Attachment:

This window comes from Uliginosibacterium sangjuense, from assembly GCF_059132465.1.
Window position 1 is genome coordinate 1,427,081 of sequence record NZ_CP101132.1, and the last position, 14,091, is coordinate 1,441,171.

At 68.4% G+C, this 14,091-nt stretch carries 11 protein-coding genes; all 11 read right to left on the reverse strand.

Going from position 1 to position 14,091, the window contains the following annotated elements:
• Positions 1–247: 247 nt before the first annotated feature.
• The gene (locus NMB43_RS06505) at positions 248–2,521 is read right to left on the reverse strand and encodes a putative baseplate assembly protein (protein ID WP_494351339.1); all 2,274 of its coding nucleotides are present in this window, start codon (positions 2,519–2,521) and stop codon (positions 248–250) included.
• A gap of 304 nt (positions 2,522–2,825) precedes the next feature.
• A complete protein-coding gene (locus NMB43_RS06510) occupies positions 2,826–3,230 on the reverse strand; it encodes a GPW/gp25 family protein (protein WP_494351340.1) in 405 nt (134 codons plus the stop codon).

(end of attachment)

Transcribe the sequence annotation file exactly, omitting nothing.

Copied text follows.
This window comes from Uliginosibacterium sangjuense, from assembly GCF_059132465.1.
Window position 1 is genome coordinate 1,427,081 of sequence record NZ_CP101132.1, and the last position, 14,091, is coordinate 1,441,171.

At 68.4% G+C, this 14,091-nt stretch carries 11 protein-coding genes; all 11 read right to left on the reverse strand.

Going from position 1 to position 14,091, the window contains the following annotated elements:
• Positions 1–247: 247 nt before the first annotated feature.
• The gene (locus NMB43_RS06505) at positions 248–2,521 is read right to left on the reverse strand and encodes a putative baseplate assembly protein (protein ID WP_494351339.1); all 2,274 of its coding nucleotides are present in this window, start codon (positions 2,519–2,521) and stop codon (positions 248–250) included.
• A gap of 304 nt (positions 2,522–2,825) precedes the next feature.
• A complete protein-coding gene (locus NMB43_RS06510) occupies positions 2,826–3,230 on the reverse strand; it encodes a GPW/gp25 family protein (protein WP_494351340.1) in 405 nt (134 codons plus the stop codon).